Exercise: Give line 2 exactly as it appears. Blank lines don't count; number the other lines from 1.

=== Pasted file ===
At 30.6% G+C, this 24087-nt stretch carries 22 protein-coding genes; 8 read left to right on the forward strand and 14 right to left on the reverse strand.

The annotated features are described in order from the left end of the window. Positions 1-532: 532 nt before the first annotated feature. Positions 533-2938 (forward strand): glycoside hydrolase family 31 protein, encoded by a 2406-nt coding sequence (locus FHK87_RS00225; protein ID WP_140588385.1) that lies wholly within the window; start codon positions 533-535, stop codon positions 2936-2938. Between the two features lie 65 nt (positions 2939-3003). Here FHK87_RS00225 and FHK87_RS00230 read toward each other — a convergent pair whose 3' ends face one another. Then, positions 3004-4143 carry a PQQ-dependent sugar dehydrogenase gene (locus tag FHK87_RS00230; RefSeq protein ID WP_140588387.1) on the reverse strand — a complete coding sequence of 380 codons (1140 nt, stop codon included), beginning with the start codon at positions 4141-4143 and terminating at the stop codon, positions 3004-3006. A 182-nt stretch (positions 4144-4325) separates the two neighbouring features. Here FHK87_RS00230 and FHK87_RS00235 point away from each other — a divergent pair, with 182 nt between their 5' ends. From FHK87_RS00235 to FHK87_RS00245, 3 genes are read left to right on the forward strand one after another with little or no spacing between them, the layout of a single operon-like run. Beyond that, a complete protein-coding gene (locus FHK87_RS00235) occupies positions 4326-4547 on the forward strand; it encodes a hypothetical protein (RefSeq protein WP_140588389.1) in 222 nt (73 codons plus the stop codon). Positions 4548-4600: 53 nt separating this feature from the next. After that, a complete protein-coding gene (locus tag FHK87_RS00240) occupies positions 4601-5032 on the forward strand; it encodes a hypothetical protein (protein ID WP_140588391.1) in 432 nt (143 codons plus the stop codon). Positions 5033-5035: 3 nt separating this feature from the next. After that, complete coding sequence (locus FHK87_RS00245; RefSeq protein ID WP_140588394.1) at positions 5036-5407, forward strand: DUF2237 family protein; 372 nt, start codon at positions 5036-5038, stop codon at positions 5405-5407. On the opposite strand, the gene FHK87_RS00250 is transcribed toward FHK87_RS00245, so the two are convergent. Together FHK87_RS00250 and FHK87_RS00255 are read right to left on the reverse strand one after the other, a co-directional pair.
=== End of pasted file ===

The annotated features are described in order from the left end of the window. Positions 1-532: 532 nt before the first annotated feature. Positions 533-2938 (forward strand): glycoside hydrolase family 31 protein, encoded by a 2406-nt coding sequence (locus FHK87_RS00225; protein ID WP_140588385.1) that lies wholly within the window; start codon positions 533-535, stop codon positions 2936-2938. Between the two features lie 65 nt (positions 2939-3003). Here FHK87_RS00225 and FHK87_RS00230 read toward each other — a convergent pair whose 3' ends face one another. Then, positions 3004-4143 carry a PQQ-dependent sugar dehydrogenase gene (locus tag FHK87_RS00230; RefSeq protein ID WP_140588387.1) on the reverse strand — a complete coding sequence of 380 codons (1140 nt, stop codon included), beginning with the start codon at positions 4141-4143 and terminating at the stop codon, positions 3004-3006. A 182-nt stretch (positions 4144-4325) separates the two neighbouring features. Here FHK87_RS00230 and FHK87_RS00235 point away from each other — a divergent pair, with 182 nt between their 5' ends. From FHK87_RS00235 to FHK87_RS00245, 3 genes are read left to right on the forward strand one after another with little or no spacing between them, the layout of a single operon-like run. Beyond that, a complete protein-coding gene (locus FHK87_RS00235) occupies positions 4326-4547 on the forward strand; it encodes a hypothetical protein (RefSeq protein WP_140588389.1) in 222 nt (73 codons plus the stop codon). Positions 4548-4600: 53 nt separating this feature from the next. After that, a complete protein-coding gene (locus tag FHK87_RS00240) occupies positions 4601-5032 on the forward strand; it encodes a hypothetical protein (protein ID WP_140588391.1) in 432 nt (143 codons plus the stop codon). Positions 5033-5035: 3 nt separating this feature from the next. After that, complete coding sequence (locus FHK87_RS00245; RefSeq protein ID WP_140588394.1) at positions 5036-5407, forward strand: DUF2237 family protein; 372 nt, start codon at positions 5036-5038, stop codon at positions 5405-5407. On the opposite strand, the gene FHK87_RS00250 is transcribed toward FHK87_RS00245, so the two are convergent. Together FHK87_RS00250 and FHK87_RS00255 are read right to left on the reverse strand one after the other, a co-directional pair.